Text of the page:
Just for Kicks

Not everything I research gets posted here. 90% of it seems meaningless to me, so it's probably double meaningless to the rest of the world. But I thought I'd remove the filter, and just throw up some of the things I've used as building blocks in developing my win probability model. One of the important ingredients in any full model of football is kicking. So here are a couple of graphs you won't find interesting. No earth-shaking revelations about play calling, no bold counter-intuitive predictions, just data.

Punts average about 36 yards in the NFL. But where the punt takes place makes a big difference. Obviously, the closer to the end zone, the shorter a punt can be and the more likely a touchback is. The graph below plots the average net yards from punts at each position on the field. By field position, I mean line of scrimmage, not where the punter actually stood when he kicked.

(I know what you're wondering. Who the hell kicked a punt from inside the 25 yard line? Nov 12th, 2000, the Bengals trailed the Cowboys by 14 points with 13 minutes remaining in the 4th quarter. On 4th and 14 from the Dallas 24, Cincinnati lined up for a field goal. The Bengals "faked" the field goal attempt and made a "quick kick" according to the entry in the gamebook. From what I can tell, this was the intentional play and not an aborted play. The result was a touchback. Net gain: 4 yds. Dallas went on to kick a field goal and won the game. Whatever. Heck, throw a pass! An interception at the 5 probably leaves you better off.)

The other graph I'll show is field goal percentage by field position. Again, I'm referring to the line of scrimmage, not the silly "field goal distance" you get by adding 10 yards for the end zone and 7 yards for the snap.

I'll make one observation about modeling field goal kicks. Out to the 10 yard line, it seems like bad snaps or holds would be the biggest factor in missed kicks. From the 10 out to the 36 yard line, accuracy is the determining factor. Then outside the 36, range is the limiting consideration. I'm sure different kickers have different ranges, and environmental factors are very important, but you can see a slight inflection at the 36.

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8 Responses to “Just for Kicks”

  1. Anonymous says:

    For me - the more data, the better. I love looking at stuff like this even if it doesn't have necessarily a ton of practical value.

  2. Anonymous says:

    Does your in-game model factor in HFA? I didn't think so, but it had Was as 54% to win right after Dallas tied it at 7-7 in the 2nd Q. Wasn;t sure if the 4% edge was due to HFA, or the fact that they were about to receive the ball.

  3. Brian Burke says:

    The in-game model does not factor in HFA. It's purely general. The advantage was from the fact that WAS gets possession on average at its own 27.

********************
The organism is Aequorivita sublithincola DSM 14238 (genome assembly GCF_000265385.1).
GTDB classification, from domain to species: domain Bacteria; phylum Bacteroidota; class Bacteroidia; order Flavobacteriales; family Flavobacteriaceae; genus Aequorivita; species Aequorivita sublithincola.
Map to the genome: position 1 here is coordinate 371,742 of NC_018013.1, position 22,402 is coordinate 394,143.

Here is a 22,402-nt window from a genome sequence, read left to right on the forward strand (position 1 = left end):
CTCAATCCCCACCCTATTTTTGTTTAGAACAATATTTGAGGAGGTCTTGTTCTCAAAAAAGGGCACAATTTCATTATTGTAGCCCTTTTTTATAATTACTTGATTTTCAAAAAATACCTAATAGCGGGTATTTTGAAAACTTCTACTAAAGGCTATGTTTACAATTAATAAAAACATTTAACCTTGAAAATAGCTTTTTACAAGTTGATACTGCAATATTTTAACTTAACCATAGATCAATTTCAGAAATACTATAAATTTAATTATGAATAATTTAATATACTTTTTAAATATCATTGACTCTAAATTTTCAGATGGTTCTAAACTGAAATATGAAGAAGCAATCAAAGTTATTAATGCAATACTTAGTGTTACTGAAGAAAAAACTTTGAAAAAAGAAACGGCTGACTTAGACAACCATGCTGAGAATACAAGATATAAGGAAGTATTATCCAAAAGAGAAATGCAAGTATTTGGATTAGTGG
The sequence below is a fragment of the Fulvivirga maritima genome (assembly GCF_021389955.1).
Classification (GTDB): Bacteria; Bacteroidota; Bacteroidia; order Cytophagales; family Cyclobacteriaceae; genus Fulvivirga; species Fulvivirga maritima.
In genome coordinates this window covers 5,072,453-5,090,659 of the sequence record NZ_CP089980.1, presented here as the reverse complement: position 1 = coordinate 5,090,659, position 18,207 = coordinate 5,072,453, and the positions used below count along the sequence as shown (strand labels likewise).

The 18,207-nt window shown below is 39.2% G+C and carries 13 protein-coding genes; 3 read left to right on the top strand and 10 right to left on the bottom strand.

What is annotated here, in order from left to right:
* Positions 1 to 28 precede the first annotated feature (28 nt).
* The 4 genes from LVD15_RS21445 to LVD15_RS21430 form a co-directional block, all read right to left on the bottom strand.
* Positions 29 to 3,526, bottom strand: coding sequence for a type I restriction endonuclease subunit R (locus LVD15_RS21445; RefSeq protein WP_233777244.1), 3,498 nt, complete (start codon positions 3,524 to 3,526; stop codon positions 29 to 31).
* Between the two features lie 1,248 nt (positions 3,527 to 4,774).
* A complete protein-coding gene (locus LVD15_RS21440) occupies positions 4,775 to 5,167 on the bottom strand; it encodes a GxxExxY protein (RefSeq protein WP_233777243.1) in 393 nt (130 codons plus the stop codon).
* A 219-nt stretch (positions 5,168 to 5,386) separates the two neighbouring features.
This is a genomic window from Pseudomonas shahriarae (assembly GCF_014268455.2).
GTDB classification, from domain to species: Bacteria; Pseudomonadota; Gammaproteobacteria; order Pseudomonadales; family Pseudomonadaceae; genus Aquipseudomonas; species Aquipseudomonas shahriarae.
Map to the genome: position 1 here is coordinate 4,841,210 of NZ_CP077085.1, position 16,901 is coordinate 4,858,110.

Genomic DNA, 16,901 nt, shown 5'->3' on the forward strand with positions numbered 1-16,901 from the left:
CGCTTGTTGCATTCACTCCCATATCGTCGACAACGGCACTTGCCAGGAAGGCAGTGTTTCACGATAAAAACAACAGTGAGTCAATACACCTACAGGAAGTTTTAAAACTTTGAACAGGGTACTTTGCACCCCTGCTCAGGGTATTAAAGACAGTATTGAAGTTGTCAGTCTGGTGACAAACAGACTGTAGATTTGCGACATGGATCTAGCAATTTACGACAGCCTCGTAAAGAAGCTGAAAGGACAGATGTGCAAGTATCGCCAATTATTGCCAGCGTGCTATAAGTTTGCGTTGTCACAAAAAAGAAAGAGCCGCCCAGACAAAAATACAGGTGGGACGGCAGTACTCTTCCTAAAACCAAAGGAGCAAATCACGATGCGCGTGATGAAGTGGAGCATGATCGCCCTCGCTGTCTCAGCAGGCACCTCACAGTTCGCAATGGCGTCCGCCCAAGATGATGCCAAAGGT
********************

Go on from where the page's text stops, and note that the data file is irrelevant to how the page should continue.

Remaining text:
4. Anonymous says:

    I thought this post was interesting as well. Not earth shattering but it does help to get a better feel of what teams should do/expect in certain situations. Here is a random question. Since they have changed the rule for the coin flip how many teams now elect to kick off first in order to take the ball in the second half? I typically think this is a better strategy, especially at home in a big game that the fans are into. Do you have stats on records for teams receiving the opening kick also? I would wonder if there is any difference.

  5. Anonymous says:

    Cool. The punt graph starts curling downwards a little earlier than I would have expected. It's nice to see this stuff because I'll think through (or occasionally even discuss) this principle now and then - the closer you get to the opponent's goal line, the less you expect to gain from a punt - but it's nice to see the data to support it, and to put some numbers to it.

  6. Anonymous says:

    Hmm, what you call useless I could have used very much so about 8 months ago. A friend and I got into an arguement about whether Andy Lee of the 49ers deserved to go to the Pro Bowl. He claimed that because the 49ers were such an awful offense, Lee had more room to punt and thus made his Average look better. I said that this effect, which probably exists, probably didn't exist for field position in front of the 50 yard line, and so was mostly inconsequential.

    And judging by the graph, from midfield on backwards is where it really starts to even out. But in either case, I could have used this graph to plot out and compare Lee's punt average to the "expected" average based on field position. And then did the same for Mat McBriar, who my friend claimed was more deserving because he was on the better offense.

  7. Anonymous says:

    You could argue that the most important 6 yards in football might be between the 39 yard line and the 33 yard line. Your probability of scoring increases 300% if you can just pick up those extra 6 yards when you reach the 39. (20% success from the 39 vs. 60% from the 33)


  8. Anonymous says:

    I really got a KICK out of that Steve.

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